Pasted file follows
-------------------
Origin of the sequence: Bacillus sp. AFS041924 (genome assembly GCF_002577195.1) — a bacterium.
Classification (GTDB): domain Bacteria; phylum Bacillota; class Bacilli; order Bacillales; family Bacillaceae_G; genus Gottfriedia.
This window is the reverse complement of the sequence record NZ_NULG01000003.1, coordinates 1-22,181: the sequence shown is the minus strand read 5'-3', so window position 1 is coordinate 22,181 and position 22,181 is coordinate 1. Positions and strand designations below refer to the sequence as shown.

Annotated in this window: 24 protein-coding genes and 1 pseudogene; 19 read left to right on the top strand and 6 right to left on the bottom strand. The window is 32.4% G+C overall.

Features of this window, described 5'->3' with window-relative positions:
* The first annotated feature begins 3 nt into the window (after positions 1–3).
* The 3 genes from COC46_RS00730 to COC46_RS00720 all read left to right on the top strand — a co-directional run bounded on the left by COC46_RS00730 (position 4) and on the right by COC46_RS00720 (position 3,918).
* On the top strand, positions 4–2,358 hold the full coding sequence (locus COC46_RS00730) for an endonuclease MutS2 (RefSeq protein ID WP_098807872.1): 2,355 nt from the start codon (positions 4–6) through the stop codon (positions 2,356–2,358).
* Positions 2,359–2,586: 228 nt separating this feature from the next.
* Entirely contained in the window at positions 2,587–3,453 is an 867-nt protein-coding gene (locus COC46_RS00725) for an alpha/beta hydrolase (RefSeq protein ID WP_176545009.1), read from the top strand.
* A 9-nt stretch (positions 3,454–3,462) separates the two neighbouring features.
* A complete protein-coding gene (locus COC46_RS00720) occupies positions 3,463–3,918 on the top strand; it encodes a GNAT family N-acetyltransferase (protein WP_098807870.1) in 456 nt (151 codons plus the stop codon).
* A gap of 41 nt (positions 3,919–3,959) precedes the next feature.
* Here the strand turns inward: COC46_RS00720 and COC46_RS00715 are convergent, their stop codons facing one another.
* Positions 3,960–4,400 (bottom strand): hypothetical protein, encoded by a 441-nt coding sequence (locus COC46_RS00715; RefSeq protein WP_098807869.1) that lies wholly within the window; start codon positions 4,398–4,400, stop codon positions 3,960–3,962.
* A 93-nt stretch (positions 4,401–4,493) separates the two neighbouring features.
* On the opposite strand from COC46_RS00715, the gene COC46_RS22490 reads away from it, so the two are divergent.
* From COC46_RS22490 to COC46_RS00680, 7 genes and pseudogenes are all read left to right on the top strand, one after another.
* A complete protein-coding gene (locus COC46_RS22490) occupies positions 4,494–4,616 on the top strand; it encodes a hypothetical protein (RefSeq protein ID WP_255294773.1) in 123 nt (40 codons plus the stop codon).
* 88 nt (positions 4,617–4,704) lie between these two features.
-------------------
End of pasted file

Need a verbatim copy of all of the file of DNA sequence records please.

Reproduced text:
Origin of the sequence: Bacillus sp. AFS041924 (genome assembly GCF_002577195.1) — a bacterium.
Classification (GTDB): domain Bacteria; phylum Bacillota; class Bacilli; order Bacillales; family Bacillaceae_G; genus Gottfriedia.
This window is the reverse complement of the sequence record NZ_NULG01000003.1, coordinates 1-22,181: the sequence shown is the minus strand read 5'-3', so window position 1 is coordinate 22,181 and position 22,181 is coordinate 1. Positions and strand designations below refer to the sequence as shown.

Annotated in this window: 24 protein-coding genes and 1 pseudogene; 19 read left to right on the top strand and 6 right to left on the bottom strand. The window is 32.4% G+C overall.

Features of this window, described 5'->3' with window-relative positions:
* The first annotated feature begins 3 nt into the window (after positions 1–3).
* The 3 genes from COC46_RS00730 to COC46_RS00720 all read left to right on the top strand — a co-directional run bounded on the left by COC46_RS00730 (position 4) and on the right by COC46_RS00720 (position 3,918).
* On the top strand, positions 4–2,358 hold the full coding sequence (locus COC46_RS00730) for an endonuclease MutS2 (RefSeq protein ID WP_098807872.1): 2,355 nt from the start codon (positions 4–6) through the stop codon (positions 2,356–2,358).
* Positions 2,359–2,586: 228 nt separating this feature from the next.
* Entirely contained in the window at positions 2,587–3,453 is an 867-nt protein-coding gene (locus COC46_RS00725) for an alpha/beta hydrolase (RefSeq protein ID WP_176545009.1), read from the top strand.
* A 9-nt stretch (positions 3,454–3,462) separates the two neighbouring features.
* A complete protein-coding gene (locus COC46_RS00720) occupies positions 3,463–3,918 on the top strand; it encodes a GNAT family N-acetyltransferase (protein WP_098807870.1) in 456 nt (151 codons plus the stop codon).
* A gap of 41 nt (positions 3,919–3,959) precedes the next feature.
* Here the strand turns inward: COC46_RS00720 and COC46_RS00715 are convergent, their stop codons facing one another.
* Positions 3,960–4,400 (bottom strand): hypothetical protein, encoded by a 441-nt coding sequence (locus COC46_RS00715; RefSeq protein WP_098807869.1) that lies wholly within the window; start codon positions 4,398–4,400, stop codon positions 3,960–3,962.
* A 93-nt stretch (positions 4,401–4,493) separates the two neighbouring features.
* On the opposite strand from COC46_RS00715, the gene COC46_RS22490 reads away from it, so the two are divergent.
* From COC46_RS22490 to COC46_RS00680, 7 genes and pseudogenes are all read left to right on the top strand, one after another.
* A complete protein-coding gene (locus COC46_RS22490) occupies positions 4,494–4,616 on the top strand; it encodes a hypothetical protein (RefSeq protein ID WP_255294773.1) in 123 nt (40 codons plus the stop codon).
* 88 nt (positions 4,617–4,704) lie between these two features.